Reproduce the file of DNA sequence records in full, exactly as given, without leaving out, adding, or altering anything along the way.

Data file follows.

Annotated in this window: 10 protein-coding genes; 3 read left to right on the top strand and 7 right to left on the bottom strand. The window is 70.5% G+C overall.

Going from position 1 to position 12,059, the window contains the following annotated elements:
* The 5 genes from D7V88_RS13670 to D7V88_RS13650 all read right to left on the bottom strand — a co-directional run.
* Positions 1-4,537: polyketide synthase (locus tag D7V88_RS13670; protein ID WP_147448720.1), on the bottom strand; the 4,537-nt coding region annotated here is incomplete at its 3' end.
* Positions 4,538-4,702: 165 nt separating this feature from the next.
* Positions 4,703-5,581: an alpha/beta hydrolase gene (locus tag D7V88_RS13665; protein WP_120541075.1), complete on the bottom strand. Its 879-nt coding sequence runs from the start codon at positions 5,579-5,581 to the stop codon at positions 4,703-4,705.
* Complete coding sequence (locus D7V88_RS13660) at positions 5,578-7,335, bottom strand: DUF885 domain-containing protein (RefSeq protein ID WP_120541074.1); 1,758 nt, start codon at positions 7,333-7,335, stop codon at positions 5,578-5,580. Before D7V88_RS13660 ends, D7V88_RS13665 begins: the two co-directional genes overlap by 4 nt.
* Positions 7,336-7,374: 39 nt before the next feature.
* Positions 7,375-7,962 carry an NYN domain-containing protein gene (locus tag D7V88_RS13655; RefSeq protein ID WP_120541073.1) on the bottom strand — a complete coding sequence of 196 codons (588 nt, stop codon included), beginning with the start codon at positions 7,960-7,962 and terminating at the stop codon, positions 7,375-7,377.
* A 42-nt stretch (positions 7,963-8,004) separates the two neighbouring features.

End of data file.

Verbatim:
Annotated in this window: 10 protein-coding genes; 3 read left to right on the top strand and 7 right to left on the bottom strand. The window is 70.5% G+C overall.

Going from position 1 to position 12,059, the window contains the following annotated elements:
* The 5 genes from D7V88_RS13670 to D7V88_RS13650 all read right to left on the bottom strand — a co-directional run.
* Positions 1-4,537: polyketide synthase (locus tag D7V88_RS13670; protein ID WP_147448720.1), on the bottom strand; the 4,537-nt coding region annotated here is incomplete at its 3' end.
* Positions 4,538-4,702: 165 nt separating this feature from the next.
* Positions 4,703-5,581: an alpha/beta hydrolase gene (locus tag D7V88_RS13665; protein WP_120541075.1), complete on the bottom strand. Its 879-nt coding sequence runs from the start codon at positions 5,579-5,581 to the stop codon at positions 4,703-4,705.
* Complete coding sequence (locus D7V88_RS13660) at positions 5,578-7,335, bottom strand: DUF885 domain-containing protein (RefSeq protein ID WP_120541074.1); 1,758 nt, start codon at positions 7,333-7,335, stop codon at positions 5,578-5,580. Before D7V88_RS13660 ends, D7V88_RS13665 begins: the two co-directional genes overlap by 4 nt.
* Positions 7,336-7,374: 39 nt before the next feature.
* Positions 7,375-7,962 carry an NYN domain-containing protein gene (locus tag D7V88_RS13655; RefSeq protein ID WP_120541073.1) on the bottom strand — a complete coding sequence of 196 codons (588 nt, stop codon included), beginning with the start codon at positions 7,960-7,962 and terminating at the stop codon, positions 7,375-7,377.
* A 42-nt stretch (positions 7,963-8,004) separates the two neighbouring features.